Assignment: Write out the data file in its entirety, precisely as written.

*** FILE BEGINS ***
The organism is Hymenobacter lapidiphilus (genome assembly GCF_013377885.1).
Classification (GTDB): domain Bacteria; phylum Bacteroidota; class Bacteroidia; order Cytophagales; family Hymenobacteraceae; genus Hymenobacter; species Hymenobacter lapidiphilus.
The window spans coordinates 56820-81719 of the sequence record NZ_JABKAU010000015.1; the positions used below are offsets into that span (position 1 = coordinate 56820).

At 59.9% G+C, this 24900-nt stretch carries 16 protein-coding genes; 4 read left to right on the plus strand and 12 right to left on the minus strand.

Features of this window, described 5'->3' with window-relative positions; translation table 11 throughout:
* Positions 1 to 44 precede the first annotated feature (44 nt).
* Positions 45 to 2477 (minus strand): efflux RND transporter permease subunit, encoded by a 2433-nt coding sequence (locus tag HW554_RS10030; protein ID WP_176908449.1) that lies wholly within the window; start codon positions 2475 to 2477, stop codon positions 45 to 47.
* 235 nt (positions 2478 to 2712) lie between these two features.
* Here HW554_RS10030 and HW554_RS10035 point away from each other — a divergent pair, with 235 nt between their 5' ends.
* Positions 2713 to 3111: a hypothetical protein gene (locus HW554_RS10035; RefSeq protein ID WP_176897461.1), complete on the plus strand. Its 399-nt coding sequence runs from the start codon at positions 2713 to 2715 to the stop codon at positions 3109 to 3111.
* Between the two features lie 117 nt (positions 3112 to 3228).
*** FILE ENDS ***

The organism is Hymenobacter lapidiphilus (genome assembly GCF_013377885.1).
Classification (GTDB): domain Bacteria; phylum Bacteroidota; class Bacteroidia; order Cytophagales; family Hymenobacteraceae; genus Hymenobacter; species Hymenobacter lapidiphilus.
The window spans coordinates 56820-81719 of the sequence record NZ_JABKAU010000015.1; the positions used below are offsets into that span (position 1 = coordinate 56820).

At 59.9% G+C, this 24900-nt stretch carries 16 protein-coding genes; 4 read left to right on the plus strand and 12 right to left on the minus strand.

Features of this window, described 5'->3' with window-relative positions; translation table 11 throughout:
* Positions 1 to 44 precede the first annotated feature (44 nt).
* Positions 45 to 2477 (minus strand): efflux RND transporter permease subunit, encoded by a 2433-nt coding sequence (locus tag HW554_RS10030; protein ID WP_176908449.1) that lies wholly within the window; start codon positions 2475 to 2477, stop codon positions 45 to 47.
* 235 nt (positions 2478 to 2712) lie between these two features.
* Here HW554_RS10030 and HW554_RS10035 point away from each other — a divergent pair, with 235 nt between their 5' ends.
* Positions 2713 to 3111: a hypothetical protein gene (locus HW554_RS10035; RefSeq protein ID WP_176897461.1), complete on the plus strand. Its 399-nt coding sequence runs from the start codon at positions 2713 to 2715 to the stop codon at positions 3109 to 3111.
* Between the two features lie 117 nt (positions 3112 to 3228).